Employee Benefits

Can Employee Benefit Plans Be Taken Away?

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Published On: April 26, 2021

There is a lot of confusion surrounding whether or not employee benefits can be taken away from employees without their consent and/or knowledge. To ensure you are as knowledgeable about this topic as possible, here we answer some commonly asked questions concerning the ability of an employer to take away employee benefit plans.

Can Employee Benefits Be Taken Away Without the Employer Knowing?

Simply put, the answer to this question is both yes and no. As an employer, you are not legally able to remove benefits without the employee having some previous knowledge. There are a few different laws and regulations that regulate how employers can cut benefits without informing their employees, as a way to protect employee’s rights. Typically this includes plenty of notice with a legal explanation such as financial problems.

What Benefits Are Protected Under Law?

It is important to understand that some employee benefits are not just perks that inspire your employees to show up to work. Instead, they are a form of contractual compensation that goes hand in hand with their salary, meaning as an employer, you are not able to take away your access to them without some sort of warning. A contract of employment was signed by both of you before the employee’s first day, and it must be followed. Generally speaking, the benefits that employees are entitled to by law include social security, unemployment insurance, family medical leave, and worker’s compensation insurance. So this means that as an employer, you must allow for unpaid family leave if the employee qualifies under FMLA, you must pay unemployment insurance if you terminate the employee, and if the employee is injured on the job, the employer must cover your worker’s compensation.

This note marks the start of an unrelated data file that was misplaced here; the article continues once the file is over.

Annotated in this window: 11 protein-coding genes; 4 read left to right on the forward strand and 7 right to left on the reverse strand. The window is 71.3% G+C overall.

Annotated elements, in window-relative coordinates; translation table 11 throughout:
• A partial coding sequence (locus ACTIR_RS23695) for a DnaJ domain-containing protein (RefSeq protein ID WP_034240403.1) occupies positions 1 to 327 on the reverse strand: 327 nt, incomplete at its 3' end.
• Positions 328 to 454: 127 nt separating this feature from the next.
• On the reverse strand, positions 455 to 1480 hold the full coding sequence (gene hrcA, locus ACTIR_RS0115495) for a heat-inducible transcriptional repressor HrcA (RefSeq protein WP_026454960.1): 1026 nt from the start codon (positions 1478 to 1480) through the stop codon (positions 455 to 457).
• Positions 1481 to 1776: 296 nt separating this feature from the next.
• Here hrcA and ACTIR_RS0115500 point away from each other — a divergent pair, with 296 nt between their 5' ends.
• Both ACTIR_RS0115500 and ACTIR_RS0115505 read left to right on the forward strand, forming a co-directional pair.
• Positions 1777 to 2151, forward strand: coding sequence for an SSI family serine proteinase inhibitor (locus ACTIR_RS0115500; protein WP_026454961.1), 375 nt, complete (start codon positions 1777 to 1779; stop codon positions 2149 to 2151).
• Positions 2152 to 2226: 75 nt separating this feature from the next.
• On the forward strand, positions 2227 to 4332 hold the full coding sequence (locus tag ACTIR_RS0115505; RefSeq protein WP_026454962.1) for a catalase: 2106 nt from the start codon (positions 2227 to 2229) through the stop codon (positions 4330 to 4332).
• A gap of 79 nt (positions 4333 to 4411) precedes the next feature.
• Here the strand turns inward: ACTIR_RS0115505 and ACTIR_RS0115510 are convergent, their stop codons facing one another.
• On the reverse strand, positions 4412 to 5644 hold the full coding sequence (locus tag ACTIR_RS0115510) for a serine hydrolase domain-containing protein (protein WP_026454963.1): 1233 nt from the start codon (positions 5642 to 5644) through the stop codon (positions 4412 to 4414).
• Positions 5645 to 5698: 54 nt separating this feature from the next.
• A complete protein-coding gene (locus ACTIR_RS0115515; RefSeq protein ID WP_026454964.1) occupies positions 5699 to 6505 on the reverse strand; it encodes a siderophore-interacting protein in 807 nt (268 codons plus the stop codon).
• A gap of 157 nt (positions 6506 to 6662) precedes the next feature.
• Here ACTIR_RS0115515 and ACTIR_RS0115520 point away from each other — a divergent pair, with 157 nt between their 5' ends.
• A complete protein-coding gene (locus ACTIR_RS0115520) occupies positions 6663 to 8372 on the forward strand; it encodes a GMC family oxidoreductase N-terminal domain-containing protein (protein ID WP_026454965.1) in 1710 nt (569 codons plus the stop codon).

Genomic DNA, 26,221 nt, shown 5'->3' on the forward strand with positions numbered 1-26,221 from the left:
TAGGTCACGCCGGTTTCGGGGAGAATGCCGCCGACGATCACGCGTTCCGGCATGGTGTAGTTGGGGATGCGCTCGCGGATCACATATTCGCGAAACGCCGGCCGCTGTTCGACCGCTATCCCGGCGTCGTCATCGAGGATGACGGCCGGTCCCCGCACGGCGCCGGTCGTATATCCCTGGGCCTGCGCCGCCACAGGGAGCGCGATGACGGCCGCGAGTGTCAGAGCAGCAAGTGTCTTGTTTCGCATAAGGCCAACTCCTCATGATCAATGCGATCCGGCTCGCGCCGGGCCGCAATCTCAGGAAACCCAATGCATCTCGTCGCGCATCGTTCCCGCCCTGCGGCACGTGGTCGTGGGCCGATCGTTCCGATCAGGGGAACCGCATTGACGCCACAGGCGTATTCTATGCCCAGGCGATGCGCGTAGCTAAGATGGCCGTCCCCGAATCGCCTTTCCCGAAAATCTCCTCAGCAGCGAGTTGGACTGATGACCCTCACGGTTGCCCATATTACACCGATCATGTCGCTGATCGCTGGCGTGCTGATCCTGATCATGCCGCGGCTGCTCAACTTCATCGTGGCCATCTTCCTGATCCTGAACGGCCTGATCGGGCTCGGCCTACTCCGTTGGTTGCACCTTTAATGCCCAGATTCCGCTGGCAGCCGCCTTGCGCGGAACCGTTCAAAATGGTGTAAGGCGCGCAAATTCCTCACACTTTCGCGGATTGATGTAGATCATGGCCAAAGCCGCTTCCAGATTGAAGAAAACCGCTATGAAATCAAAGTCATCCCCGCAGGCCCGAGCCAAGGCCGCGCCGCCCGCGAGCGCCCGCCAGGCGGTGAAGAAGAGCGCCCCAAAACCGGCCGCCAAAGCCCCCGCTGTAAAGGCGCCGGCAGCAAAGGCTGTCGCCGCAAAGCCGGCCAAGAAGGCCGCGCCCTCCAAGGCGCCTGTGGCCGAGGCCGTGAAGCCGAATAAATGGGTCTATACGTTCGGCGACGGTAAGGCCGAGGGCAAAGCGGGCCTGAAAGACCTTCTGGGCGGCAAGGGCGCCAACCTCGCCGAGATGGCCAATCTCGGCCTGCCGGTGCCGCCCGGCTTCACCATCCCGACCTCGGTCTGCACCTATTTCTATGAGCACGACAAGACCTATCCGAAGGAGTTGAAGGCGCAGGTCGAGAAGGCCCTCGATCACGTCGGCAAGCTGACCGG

Additionally, employers are required to withhold state and federal income taxes from an employee’s paycheck, as well as paying a matching amount to Social Security and Medicare tax. If this is not done, any employer can be held liable by the Internal Revenue Service.

All employees are guaranteed the above benefits by law. If an employer removes them, they are liable to legal action.

What Benefits Are Not Mandated By Law?

It can come as a surprise that many benefits are not mandated to be provided by the employer. For example, this means the employer is not legally obligated to provide vacation days and paid time off, retirement savings accounts, life insurance policies, and/or any other perk you may think of. While these benefits tend to be attractive when it comes to attracting top talent to the business, employers can eliminate them for business purposes at any time as there is no legal requirement for these benefits.

Are Employee Benefits Guaranteed Under a Contract?